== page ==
The best camping in Tasmania.
Rugged coastal walks, alpine panoramas, and farm-fresh foodie experiences await adventurers on Australia’s island state.
Hobart and the South
The island capital is a strategic base from which to explore the south coast, Port Arthur, and the Coal River Valley wine region. Spot Tasmanian Devils along the Tasman Peninsula, camp out amid the mountains and waterfalls of Mount Field National Park, or cruise out to Bruny Island to pitch your tent by the beachside and hit the surf.
Jagged mountains, tangled forest trails, and hidden waterfalls tempt intrepid hikers into Tasmania’s UNESCO World Heritage–listed wilderness. Set out from Queenstown and enjoy the spectacular scenery, wildlife-spotting opportunities, and rustic camping sites, where you can get back to nature.
Ready for an epic road trip? Follow the 220-kilometre Great Eastern Drive along Tasmania's East Coast, from St Helens to Orford and break it up with coastal walks, beach strolls, and wine tasting. To the north, the Bay of Fires begs to be photographed, with white sand beaches fringed with bright orange lichen-covered rocks. At the southern end, the pink-hued mountains of the Freycinet National Park provide an idyllic backdrop for bushwalking and camping, with options from basic campsites to luxury glamping retreats.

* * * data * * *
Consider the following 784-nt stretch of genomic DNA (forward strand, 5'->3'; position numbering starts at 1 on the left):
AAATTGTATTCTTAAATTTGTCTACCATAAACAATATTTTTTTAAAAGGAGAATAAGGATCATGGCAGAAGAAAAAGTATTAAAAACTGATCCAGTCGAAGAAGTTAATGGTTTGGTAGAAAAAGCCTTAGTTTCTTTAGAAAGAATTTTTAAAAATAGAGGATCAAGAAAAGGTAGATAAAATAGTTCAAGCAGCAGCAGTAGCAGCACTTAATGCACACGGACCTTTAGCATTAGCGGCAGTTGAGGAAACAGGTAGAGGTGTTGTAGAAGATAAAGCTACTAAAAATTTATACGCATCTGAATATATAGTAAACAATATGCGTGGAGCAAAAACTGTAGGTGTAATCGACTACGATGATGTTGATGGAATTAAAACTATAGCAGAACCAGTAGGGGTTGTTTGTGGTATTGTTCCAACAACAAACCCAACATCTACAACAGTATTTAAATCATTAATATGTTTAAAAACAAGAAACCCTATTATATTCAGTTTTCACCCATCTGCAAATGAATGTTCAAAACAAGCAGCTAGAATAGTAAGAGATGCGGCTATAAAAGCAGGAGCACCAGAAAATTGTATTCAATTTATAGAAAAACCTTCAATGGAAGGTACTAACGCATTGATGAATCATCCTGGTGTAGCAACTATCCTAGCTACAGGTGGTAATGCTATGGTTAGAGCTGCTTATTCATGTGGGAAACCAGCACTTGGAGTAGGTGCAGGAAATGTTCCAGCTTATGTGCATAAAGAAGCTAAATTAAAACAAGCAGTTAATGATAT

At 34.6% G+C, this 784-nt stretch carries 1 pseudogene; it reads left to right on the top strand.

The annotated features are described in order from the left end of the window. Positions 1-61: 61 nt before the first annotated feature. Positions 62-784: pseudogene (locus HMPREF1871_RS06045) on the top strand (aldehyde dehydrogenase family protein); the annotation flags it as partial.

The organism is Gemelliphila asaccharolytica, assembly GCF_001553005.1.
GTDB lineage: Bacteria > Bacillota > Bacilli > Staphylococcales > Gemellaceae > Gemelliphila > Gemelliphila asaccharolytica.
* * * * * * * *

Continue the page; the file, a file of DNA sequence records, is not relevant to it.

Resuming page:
Launceston and North
Launceston is the gateway to northern Tasmania, where you can hop between colonial towns, sample Tassie wines in the Tamar Valley, or discover sweeping coastal views and diverse wildlife at the Narawntapu and Mt William National Parks.
The glacial lakes and wildflower-carpeted moorlands of the Cradle Mountain-Lake St Clair National Park are the highlight of the north, watched over by the much-photographed peak of Cradle Mountain. Ambitious hikers can also tackle the popular 65-kilometre Overland Track. On the north coast, boats from Melbourne arrive in Devonport, from where you can set out along the coast or whet your appetite following the Cradle to Coast Tasting Trail.